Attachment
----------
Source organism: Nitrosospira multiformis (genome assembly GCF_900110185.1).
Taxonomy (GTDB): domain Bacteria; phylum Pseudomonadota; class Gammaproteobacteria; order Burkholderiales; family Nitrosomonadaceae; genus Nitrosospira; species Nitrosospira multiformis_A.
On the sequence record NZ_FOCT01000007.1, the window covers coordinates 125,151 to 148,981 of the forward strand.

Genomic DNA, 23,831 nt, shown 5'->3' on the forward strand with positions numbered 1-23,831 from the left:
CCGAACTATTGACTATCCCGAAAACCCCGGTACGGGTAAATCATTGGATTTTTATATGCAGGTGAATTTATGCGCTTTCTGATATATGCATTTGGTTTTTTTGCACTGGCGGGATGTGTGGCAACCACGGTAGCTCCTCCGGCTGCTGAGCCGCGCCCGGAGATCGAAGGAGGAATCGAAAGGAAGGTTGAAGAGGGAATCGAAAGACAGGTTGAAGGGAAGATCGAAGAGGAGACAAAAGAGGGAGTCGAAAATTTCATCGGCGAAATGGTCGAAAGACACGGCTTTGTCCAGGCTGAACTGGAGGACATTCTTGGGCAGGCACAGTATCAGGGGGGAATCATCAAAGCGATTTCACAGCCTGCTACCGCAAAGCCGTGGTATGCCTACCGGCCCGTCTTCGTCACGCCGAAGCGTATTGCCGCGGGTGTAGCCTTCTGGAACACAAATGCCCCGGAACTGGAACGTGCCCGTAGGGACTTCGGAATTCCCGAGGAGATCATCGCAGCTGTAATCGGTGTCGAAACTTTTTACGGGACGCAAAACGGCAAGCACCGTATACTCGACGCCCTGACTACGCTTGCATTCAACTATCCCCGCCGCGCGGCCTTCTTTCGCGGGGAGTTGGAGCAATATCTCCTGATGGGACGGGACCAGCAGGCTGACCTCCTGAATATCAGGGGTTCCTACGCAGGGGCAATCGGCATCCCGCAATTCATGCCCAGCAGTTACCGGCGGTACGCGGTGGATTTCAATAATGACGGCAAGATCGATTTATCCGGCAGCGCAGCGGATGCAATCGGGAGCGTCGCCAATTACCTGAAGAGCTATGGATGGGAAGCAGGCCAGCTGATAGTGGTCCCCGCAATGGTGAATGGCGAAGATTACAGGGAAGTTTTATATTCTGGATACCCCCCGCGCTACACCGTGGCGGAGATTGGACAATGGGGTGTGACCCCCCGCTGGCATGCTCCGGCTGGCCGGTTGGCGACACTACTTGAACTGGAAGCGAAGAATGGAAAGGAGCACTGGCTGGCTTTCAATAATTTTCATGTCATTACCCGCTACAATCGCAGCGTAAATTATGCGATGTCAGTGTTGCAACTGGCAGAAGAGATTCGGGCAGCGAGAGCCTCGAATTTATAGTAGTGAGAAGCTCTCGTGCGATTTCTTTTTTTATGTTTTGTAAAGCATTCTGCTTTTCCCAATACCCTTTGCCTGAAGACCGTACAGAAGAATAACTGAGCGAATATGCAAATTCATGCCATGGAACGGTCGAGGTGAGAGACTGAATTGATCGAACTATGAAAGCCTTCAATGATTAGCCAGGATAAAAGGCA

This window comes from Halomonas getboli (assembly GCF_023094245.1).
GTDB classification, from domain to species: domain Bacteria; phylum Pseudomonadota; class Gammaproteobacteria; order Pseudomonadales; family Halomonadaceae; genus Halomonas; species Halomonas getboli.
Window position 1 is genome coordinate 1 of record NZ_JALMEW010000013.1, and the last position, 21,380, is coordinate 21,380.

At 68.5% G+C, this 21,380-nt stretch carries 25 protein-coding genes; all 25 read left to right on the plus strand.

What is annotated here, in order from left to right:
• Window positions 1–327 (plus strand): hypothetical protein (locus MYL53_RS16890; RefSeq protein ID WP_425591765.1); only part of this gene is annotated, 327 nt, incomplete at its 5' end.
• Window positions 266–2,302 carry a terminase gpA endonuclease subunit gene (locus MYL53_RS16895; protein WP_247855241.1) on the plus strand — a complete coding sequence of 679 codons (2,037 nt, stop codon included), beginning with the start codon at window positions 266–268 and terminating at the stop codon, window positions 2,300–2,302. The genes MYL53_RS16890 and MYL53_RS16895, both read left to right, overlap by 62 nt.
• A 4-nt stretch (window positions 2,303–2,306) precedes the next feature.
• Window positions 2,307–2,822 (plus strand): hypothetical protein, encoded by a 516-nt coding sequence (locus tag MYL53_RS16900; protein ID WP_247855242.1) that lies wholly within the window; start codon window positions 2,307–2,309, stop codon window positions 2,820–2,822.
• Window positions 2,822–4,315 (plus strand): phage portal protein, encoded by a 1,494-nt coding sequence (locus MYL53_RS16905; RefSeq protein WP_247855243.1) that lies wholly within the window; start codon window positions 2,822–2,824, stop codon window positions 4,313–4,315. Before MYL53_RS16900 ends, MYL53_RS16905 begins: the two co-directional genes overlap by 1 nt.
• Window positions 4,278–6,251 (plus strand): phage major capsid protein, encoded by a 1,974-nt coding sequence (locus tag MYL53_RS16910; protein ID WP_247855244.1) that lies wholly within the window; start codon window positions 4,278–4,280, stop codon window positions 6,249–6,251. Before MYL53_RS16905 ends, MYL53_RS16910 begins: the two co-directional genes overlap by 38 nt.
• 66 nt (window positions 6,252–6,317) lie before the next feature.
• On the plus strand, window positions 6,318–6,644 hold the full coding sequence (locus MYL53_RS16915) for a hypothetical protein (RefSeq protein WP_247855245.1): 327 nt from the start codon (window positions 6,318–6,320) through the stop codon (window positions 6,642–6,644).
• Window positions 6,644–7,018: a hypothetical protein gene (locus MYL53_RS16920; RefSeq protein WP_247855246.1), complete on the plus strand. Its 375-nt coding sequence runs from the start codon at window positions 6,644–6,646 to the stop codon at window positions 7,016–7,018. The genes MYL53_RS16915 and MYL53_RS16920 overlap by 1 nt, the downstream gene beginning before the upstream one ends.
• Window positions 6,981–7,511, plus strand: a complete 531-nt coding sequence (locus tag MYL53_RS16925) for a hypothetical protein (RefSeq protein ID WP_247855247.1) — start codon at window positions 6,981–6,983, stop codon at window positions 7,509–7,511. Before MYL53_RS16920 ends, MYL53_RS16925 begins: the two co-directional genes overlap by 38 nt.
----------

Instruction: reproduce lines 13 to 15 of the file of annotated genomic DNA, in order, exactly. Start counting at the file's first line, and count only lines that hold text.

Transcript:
• A 4-nt stretch (window positions 2,303–2,306) precedes the next feature.
• Window positions 2,307–2,822 (plus strand): hypothetical protein, encoded by a 516-nt coding sequence (locus tag MYL53_RS16900; protein ID WP_247855242.1) that lies wholly within the window; start codon window positions 2,307–2,309, stop codon window positions 2,820–2,822.
• Window positions 2,822–4,315 (plus strand): phage portal protein, encoded by a 1,494-nt coding sequence (locus MYL53_RS16905; RefSeq protein WP_247855243.1) that lies wholly within the window; start codon window positions 2,822–2,824, stop codon window positions 4,313–4,315. Before MYL53_RS16900 ends, MYL53_RS16905 begins: the two co-directional genes overlap by 1 nt.